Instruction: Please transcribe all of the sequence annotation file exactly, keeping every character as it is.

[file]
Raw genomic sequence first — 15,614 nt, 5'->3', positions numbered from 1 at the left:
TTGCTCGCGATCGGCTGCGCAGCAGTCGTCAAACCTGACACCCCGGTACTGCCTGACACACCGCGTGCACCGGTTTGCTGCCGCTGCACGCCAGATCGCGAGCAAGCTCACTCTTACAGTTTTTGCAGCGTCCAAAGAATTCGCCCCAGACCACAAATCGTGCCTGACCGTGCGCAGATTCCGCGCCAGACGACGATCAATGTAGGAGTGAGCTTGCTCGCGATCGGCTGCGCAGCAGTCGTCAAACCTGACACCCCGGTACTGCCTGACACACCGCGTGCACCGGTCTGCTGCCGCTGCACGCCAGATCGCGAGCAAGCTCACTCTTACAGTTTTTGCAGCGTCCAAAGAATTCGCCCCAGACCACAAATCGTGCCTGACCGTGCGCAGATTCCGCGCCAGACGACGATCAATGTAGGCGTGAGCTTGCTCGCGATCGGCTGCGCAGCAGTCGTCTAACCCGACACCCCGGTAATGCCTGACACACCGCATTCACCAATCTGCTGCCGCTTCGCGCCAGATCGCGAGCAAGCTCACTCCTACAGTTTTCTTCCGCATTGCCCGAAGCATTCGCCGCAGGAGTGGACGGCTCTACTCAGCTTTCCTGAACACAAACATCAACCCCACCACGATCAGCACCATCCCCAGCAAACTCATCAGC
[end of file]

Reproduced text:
Raw genomic sequence first — 15,614 nt, 5'->3', positions numbered from 1 at the left:
TTGCTCGCGATCGGCTGCGCAGCAGTCGTCAAACCTGACACCCCGGTACTGCCTGACACACCGCGTGCACCGGTTTGCTGCCGCTGCACGCCAGATCGCGAGCAAGCTCACTCTTACAGTTTTTGCAGCGTCCAAAGAATTCGCCCCAGACCACAAATCGTGCCTGACCGTGCGCAGATTCCGCGCCAGACGACGATCAATGTAGGAGTGAGCTTGCTCGCGATCGGCTGCGCAGCAGTCGTCAAACCTGACACCCCGGTACTGCCTGACACACCGCGTGCACCGGTCTGCTGCCGCTGCACGCCAGATCGCGAGCAAGCTCACTCTTACAGTTTTTGCAGCGTCCAAAGAATTCGCCCCAGACCACAAATCGTGCCTGACCGTGCGCAGATTCCGCGCCAGACGACGATCAATGTAGGCGTGAGCTTGCTCGCGATCGGCTGCGCAGCAGTCGTCTAACCCGACACCCCGGTAATGCCTGACACACCGCATTCACCAATCTGCTGCCGCTTCGCGCCAGATCGCGAGCAAGCTCACTCCTACAGTTTTCTTCCGCATTGCCCGAAGCATTCGCCGCAGGAGTGGACGGCTCTACTCAGCTTTCCTGAACACAAACATCAACCCCACCACGATCAGCACCATCCCCAGCAAACTCATCAGC